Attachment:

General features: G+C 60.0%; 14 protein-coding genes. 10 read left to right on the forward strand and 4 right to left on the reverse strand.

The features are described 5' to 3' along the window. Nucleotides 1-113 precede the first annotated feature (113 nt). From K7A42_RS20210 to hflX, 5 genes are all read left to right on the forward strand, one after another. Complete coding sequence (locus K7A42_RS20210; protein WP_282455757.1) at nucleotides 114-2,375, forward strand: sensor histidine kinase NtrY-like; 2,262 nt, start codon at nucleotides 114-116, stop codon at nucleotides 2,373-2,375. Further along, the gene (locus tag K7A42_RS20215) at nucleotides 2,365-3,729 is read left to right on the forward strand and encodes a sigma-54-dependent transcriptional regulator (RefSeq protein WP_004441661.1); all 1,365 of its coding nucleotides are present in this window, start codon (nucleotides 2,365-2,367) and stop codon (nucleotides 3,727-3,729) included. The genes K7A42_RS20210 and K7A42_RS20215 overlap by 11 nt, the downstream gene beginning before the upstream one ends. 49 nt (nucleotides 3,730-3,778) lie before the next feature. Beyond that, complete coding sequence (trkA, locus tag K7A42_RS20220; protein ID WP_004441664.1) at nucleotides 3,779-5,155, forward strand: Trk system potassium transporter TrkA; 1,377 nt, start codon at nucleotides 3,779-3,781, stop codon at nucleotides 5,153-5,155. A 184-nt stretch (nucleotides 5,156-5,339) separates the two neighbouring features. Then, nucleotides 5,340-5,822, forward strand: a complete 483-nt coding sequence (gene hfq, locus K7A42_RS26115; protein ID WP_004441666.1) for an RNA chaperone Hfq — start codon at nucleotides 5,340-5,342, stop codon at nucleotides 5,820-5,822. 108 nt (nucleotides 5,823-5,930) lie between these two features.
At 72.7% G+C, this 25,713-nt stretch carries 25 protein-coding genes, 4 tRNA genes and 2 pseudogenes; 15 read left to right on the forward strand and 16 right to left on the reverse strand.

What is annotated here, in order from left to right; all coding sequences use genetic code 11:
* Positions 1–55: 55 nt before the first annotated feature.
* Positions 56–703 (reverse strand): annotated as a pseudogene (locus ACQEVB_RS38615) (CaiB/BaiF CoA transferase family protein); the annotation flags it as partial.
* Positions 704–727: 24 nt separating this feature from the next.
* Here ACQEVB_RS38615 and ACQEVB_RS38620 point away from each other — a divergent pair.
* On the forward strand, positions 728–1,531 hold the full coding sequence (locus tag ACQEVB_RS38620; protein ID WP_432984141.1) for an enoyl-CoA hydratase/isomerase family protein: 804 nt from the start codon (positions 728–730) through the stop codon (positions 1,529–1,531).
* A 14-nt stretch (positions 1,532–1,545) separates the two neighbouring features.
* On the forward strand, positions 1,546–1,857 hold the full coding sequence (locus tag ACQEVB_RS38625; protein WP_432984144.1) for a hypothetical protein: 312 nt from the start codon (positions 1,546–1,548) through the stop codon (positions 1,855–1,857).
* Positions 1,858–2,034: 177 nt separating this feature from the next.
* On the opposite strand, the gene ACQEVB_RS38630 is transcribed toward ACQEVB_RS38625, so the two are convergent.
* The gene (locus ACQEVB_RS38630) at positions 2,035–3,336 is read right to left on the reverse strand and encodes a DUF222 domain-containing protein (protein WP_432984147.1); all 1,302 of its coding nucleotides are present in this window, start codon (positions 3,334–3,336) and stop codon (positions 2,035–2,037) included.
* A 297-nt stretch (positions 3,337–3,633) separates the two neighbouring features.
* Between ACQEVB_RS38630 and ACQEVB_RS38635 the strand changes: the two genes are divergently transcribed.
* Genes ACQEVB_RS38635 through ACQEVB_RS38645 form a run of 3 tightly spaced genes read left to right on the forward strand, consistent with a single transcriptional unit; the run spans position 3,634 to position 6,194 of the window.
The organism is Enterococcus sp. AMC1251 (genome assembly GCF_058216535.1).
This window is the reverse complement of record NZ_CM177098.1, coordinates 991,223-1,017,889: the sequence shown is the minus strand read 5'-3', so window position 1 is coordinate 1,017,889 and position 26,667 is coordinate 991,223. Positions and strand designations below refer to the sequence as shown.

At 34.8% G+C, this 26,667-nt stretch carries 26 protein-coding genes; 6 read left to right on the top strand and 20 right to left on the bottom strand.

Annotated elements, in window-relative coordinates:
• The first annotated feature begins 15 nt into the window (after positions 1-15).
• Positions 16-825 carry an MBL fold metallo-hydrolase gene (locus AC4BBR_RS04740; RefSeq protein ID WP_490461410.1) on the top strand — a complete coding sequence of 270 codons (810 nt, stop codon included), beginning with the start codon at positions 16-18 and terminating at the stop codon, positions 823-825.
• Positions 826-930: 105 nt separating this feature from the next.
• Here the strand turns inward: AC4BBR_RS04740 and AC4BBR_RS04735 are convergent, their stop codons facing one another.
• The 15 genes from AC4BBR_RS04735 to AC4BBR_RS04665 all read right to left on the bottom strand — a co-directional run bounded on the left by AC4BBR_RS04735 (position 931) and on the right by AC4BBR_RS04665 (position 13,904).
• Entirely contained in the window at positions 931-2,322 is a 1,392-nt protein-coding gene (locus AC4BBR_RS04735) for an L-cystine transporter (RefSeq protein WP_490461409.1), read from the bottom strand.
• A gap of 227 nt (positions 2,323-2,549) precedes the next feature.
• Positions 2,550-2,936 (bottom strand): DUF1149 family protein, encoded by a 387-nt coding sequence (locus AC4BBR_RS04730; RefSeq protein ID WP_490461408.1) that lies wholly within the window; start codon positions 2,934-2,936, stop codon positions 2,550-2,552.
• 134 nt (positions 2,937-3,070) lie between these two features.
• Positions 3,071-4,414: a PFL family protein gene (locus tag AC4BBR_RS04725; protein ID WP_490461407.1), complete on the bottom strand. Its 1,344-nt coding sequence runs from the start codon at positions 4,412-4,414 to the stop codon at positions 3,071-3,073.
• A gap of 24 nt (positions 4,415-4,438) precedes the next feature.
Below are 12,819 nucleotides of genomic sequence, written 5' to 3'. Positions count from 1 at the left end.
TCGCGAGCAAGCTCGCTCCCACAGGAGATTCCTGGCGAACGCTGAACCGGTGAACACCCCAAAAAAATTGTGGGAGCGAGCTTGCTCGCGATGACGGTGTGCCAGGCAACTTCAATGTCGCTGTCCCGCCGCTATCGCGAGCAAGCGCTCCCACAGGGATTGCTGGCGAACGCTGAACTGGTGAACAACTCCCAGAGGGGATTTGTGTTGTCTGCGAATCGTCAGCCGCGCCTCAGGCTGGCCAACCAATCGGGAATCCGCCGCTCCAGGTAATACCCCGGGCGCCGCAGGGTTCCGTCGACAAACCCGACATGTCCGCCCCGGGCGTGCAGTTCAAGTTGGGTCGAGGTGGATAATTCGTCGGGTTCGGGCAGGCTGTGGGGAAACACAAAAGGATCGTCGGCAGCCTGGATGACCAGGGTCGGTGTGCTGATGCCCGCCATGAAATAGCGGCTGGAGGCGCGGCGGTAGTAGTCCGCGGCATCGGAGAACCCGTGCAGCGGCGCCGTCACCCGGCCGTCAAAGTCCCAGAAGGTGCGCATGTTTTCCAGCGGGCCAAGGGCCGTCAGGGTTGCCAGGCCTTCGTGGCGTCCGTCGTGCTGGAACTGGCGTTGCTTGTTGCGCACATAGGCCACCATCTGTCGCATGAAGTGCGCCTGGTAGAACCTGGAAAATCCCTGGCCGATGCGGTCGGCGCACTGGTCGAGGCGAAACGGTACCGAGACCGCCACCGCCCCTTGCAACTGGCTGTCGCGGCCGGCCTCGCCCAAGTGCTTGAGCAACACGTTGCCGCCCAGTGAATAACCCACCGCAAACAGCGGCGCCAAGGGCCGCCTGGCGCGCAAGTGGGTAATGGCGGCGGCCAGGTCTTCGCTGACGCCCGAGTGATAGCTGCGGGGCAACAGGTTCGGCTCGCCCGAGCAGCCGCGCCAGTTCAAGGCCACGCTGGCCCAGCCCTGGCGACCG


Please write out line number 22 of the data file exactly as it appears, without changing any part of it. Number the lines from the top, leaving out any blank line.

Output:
• The first annotated feature begins 15 nt into the window (after positions 1-15).